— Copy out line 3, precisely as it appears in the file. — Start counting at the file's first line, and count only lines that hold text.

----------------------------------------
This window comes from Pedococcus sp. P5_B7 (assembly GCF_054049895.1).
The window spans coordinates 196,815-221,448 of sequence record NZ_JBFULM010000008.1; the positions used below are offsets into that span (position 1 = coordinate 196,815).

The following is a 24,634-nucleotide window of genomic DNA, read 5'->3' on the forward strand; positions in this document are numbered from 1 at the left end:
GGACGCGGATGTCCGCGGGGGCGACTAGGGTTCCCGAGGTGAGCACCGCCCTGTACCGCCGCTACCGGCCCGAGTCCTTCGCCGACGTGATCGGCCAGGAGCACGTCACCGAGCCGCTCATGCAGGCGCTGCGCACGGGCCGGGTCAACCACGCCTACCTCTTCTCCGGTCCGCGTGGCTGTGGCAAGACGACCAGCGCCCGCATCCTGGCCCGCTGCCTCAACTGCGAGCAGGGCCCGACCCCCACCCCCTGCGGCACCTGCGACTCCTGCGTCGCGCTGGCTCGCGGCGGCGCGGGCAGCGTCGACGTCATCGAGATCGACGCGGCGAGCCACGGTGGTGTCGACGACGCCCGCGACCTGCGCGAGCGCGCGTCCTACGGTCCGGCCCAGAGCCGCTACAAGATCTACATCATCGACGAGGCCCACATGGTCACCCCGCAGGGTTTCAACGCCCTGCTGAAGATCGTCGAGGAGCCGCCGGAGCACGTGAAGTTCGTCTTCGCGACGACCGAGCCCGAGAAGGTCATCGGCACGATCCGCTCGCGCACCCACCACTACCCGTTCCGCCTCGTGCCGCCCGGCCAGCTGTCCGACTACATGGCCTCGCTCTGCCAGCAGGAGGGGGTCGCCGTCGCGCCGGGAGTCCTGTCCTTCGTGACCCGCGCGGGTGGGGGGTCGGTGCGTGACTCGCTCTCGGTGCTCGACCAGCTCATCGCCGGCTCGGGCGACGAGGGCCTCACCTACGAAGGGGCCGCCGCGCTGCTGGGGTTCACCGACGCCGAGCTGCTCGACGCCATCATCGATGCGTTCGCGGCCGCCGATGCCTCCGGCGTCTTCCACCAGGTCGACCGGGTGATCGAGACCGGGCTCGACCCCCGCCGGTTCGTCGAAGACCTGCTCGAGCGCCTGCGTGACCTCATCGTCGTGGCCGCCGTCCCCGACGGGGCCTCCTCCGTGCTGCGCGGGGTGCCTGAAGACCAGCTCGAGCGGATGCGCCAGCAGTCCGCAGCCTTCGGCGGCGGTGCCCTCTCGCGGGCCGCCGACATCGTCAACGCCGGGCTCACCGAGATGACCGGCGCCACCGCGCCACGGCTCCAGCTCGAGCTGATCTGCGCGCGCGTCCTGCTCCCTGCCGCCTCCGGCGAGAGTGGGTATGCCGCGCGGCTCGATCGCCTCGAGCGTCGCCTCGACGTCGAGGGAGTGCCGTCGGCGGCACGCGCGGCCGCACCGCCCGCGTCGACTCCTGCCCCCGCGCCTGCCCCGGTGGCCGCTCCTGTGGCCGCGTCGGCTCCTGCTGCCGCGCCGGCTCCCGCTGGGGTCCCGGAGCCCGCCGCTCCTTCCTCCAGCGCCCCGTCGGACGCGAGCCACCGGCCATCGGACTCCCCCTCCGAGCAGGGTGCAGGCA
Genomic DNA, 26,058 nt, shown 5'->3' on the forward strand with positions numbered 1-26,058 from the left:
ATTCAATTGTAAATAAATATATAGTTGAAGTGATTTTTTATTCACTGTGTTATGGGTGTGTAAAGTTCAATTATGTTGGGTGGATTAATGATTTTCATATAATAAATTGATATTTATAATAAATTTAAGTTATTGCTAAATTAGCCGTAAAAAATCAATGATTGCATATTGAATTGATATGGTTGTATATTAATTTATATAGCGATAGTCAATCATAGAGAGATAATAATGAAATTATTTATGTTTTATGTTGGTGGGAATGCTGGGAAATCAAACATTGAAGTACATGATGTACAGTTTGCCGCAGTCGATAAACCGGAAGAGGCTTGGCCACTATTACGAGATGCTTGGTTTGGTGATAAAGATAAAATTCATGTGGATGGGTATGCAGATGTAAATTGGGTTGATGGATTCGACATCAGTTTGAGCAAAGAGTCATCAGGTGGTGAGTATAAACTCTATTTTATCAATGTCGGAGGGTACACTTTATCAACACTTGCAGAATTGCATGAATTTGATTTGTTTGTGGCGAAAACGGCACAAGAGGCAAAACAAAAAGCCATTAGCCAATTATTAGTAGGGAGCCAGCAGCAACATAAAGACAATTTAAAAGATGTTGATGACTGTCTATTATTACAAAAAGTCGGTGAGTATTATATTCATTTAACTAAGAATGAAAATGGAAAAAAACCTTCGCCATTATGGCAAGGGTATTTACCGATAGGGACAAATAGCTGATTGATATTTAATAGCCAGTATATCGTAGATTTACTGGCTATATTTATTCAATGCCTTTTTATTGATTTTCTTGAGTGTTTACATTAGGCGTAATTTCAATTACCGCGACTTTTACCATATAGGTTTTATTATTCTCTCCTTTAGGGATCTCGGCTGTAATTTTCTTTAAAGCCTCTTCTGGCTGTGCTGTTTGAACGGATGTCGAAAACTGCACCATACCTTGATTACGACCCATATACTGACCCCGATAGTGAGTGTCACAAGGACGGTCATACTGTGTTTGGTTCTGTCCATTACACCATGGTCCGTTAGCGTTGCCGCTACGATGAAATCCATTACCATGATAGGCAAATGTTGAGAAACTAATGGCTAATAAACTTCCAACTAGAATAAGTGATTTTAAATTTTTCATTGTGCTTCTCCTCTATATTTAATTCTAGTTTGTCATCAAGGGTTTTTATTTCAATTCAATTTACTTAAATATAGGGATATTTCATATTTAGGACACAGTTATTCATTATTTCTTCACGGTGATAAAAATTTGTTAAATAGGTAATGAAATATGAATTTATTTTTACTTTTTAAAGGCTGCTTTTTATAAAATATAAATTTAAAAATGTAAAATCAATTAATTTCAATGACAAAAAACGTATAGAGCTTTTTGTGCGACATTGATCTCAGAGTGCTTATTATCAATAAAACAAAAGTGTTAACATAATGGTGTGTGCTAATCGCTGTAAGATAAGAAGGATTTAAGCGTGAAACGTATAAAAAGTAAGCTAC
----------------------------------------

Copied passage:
The following is a 24,634-nucleotide window of genomic DNA, read 5'->3' on the forward strand; positions in this document are numbered from 1 at the left end: